Keeping the Receipts is a new project launched by the Citizens. We are a not-for-profit organisation using impact journalism to hold the government and big tech to account.
In Britain, we are witnessing a systematic assault on our democracy. From emergency legislation that has led to lucrative Covid contracts being handed out without due process, to a new police bill that threatens to restrict the right to protest, to the use of disappearing WhatsApp messages to conduct government business, we are seeing a rapid erosion of the foundations that underpin a healthy democratic society – transparency, openness and accountability.
Every institution is under attack: the NHS, the BBC, the Electoral Commission, Ofcom. Every mechanism used to hold the government to account is facing an existential threat: judicial review is under review, FOI is no longer fit for purpose. Every day, our rights as citizens are diminishing.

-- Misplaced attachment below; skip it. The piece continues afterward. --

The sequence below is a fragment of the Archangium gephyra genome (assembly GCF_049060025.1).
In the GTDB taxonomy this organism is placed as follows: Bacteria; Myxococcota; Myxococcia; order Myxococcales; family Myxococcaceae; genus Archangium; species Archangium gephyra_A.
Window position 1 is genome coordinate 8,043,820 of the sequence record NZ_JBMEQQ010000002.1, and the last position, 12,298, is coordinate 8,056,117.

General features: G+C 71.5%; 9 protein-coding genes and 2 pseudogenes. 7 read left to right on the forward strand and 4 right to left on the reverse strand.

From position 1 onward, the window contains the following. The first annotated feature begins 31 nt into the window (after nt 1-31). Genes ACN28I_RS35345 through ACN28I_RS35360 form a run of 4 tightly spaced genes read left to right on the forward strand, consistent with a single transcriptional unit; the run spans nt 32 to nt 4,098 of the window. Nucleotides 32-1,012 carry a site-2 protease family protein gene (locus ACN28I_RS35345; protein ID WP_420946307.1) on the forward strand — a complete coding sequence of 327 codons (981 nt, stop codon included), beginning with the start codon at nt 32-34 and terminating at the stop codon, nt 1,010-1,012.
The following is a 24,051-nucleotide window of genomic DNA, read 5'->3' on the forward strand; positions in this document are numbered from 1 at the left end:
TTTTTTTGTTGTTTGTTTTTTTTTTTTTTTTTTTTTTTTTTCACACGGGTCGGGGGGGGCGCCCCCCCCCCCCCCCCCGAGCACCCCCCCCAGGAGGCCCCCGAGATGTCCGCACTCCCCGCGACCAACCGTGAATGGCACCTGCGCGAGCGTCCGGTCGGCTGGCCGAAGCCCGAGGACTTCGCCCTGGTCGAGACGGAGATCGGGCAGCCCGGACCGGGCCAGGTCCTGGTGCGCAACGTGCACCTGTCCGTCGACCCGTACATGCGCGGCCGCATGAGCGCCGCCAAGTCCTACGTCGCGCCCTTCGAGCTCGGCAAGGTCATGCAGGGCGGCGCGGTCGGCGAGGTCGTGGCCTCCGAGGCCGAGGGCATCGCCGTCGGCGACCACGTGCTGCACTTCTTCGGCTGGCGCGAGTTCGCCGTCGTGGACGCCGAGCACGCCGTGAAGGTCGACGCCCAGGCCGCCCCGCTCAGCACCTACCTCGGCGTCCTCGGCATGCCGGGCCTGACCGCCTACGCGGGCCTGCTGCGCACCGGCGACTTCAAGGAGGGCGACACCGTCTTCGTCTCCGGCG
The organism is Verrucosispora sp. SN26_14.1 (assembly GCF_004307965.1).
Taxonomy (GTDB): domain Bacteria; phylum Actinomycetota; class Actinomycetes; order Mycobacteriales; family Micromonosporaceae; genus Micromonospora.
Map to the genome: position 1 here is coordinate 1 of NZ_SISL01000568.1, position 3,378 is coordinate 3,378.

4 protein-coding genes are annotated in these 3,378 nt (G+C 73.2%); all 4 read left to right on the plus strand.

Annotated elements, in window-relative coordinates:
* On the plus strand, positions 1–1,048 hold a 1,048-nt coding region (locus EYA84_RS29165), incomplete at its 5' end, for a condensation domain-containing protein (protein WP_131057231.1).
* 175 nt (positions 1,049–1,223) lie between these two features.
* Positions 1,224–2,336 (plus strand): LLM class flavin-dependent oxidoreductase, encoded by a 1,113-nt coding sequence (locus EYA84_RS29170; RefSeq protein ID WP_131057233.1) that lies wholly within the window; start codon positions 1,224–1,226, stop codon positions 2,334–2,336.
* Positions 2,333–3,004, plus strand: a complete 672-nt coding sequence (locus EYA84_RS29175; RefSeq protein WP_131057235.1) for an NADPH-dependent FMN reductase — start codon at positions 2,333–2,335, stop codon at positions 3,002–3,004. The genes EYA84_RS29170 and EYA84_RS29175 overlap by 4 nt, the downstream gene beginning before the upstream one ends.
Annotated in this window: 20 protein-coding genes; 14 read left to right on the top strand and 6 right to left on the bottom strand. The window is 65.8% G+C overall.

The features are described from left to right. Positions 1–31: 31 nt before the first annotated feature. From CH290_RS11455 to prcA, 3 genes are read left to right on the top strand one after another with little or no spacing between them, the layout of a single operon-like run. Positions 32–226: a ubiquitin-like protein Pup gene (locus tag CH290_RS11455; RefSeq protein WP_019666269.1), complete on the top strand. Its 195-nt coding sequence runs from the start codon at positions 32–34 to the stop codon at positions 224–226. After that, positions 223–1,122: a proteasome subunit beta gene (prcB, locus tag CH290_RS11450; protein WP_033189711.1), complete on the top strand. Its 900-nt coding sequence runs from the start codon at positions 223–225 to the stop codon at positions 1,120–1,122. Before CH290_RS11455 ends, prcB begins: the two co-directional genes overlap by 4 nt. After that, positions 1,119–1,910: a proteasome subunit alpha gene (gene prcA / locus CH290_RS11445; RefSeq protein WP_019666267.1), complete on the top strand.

So this is our attempt to track it. Inspired by a project in the US, the Weekly List, we’ve decided to log every deviation from the norm. From the attacks on our democracy to attempts to privatise the NHS, to allegations of cronyism and corruption, we are going to keep the receipts.
This weekly newsletter, led by editor-in-chief, Observer journalist Carole Cadwalladr, will attempt to tell this story, to publish the project’s latest news as well as features, profiles, Q&As, guest editors, videos and more from the lawyers, journalists and activists seeking to hold the government to account.
For our subscribers, there’s an array of extras including special events and lots of opportunities for you to join us in a community effort to hold power to account.
Tell me more about the Citizens
Journalism is at the heart of everything we do. The Citizens was born from the ashes of the Cambridge Analytica/Facebook investigation with the mission of finding new ways of holding power to account.
Because the old ways are broken.
So we are experimental by design. We are bringing the skills and knowledge
of filmmakers, academics, campaigners, lawyers, researchers, technologists, activists and many more to the service of public interest journalism.